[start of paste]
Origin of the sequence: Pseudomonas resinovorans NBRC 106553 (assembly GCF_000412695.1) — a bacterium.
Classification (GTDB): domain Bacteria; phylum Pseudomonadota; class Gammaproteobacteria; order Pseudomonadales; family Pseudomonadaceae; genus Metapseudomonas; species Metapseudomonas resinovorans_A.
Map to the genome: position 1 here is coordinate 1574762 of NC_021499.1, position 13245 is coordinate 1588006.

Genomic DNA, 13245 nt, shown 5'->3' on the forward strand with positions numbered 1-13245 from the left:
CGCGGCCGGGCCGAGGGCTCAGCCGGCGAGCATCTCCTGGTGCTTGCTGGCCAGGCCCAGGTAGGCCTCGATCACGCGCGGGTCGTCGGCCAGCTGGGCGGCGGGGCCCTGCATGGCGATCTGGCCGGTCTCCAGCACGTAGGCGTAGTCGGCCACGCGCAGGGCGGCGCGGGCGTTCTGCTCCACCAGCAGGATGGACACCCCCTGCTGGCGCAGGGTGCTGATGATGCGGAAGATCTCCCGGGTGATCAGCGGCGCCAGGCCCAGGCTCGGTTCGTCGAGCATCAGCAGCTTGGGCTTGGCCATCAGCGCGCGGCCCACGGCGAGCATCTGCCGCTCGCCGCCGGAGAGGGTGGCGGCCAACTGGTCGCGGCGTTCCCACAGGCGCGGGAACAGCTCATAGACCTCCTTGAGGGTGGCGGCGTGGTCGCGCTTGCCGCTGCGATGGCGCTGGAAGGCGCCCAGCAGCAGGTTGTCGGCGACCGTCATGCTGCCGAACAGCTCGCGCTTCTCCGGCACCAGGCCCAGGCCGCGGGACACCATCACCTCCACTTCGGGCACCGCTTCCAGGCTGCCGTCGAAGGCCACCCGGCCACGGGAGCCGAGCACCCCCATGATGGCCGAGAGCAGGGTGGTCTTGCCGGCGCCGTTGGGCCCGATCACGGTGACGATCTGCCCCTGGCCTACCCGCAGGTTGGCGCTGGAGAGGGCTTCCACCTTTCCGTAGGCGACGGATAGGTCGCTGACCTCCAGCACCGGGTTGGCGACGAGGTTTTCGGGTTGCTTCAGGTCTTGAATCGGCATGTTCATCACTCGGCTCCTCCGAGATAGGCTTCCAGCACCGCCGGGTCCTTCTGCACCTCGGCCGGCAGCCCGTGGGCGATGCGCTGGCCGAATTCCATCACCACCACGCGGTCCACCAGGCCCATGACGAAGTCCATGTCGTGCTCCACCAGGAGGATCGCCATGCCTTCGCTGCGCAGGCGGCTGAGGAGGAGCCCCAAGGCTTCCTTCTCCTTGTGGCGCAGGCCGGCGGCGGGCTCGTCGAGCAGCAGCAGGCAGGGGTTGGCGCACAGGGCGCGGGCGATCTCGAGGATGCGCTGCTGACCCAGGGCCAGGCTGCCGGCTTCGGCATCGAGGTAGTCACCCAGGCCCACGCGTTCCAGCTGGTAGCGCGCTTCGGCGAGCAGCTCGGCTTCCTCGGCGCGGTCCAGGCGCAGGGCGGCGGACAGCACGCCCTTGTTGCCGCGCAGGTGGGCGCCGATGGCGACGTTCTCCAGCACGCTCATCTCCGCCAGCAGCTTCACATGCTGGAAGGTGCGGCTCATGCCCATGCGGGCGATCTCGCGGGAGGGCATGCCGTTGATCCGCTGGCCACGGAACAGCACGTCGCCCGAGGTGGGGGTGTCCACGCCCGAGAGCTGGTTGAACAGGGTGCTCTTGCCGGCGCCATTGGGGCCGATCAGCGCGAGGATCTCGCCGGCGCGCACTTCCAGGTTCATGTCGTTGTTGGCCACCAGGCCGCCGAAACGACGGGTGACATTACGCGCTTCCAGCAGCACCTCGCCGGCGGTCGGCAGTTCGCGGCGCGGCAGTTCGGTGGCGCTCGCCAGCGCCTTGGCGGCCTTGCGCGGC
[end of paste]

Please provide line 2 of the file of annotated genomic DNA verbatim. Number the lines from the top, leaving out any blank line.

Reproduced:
Classification (GTDB): domain Bacteria; phylum Pseudomonadota; class Gammaproteobacteria; order Pseudomonadales; family Pseudomonadaceae; genus Metapseudomonas; species Metapseudomonas resinovorans_A.